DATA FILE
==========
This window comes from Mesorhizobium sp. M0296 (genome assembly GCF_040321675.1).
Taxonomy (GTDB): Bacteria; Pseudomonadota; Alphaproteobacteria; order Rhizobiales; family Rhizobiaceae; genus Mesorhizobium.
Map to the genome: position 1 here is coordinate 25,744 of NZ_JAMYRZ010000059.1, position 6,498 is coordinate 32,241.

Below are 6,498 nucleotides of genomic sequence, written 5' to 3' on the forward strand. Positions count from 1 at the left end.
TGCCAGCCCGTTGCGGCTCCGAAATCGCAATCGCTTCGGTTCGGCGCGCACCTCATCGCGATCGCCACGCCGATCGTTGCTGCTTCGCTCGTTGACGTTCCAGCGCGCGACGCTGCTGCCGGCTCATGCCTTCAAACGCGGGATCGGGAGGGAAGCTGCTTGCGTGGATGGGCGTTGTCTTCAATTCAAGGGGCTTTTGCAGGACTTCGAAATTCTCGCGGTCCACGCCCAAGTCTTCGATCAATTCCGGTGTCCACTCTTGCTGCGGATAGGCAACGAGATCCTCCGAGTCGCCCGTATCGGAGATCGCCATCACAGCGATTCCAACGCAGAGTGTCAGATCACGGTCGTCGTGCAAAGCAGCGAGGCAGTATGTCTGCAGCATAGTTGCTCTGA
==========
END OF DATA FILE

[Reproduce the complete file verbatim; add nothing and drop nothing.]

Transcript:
This window comes from Mesorhizobium sp. M0296 (genome assembly GCF_040321675.1).
Taxonomy (GTDB): Bacteria; Pseudomonadota; Alphaproteobacteria; order Rhizobiales; family Rhizobiaceae; genus Mesorhizobium.
Map to the genome: position 1 here is coordinate 25,744 of NZ_JAMYRZ010000059.1, position 6,498 is coordinate 32,241.

Below are 6,498 nucleotides of genomic sequence, written 5' to 3' on the forward strand. Positions count from 1 at the left end.
TGCCAGCCCGTTGCGGCTCCGAAATCGCAATCGCTTCGGTTCGGCGCGCACCTCATCGCGATCGCCACGCCGATCGTTGCTGCTTCGCTCGTTGACGTTCCAGCGCGCGACGCTGCTGCCGGCTCATGCCTTCAAACGCGGGATCGGGAGGGAAGCTGCTTGCGTGGATGGGCGTTGTCTTCAATTCAAGGGGCTTTTGCAGGACTTCGAAATTCTCGCGGTCCACGCCCAAGTCTTCGATCAATTCCGGTGTCCACTCTTGCTGCGGATAGGCAACGAGATCCTCCGAGTCGCCCGTATCGGAGATCGCCATCACAGCGATTCCAACGCAGAGTGTCAGATCACGGTCGTCGTGCAAAGCAGCGAGGCAGTATGTCTGCAGCATAGTTGCTCTGA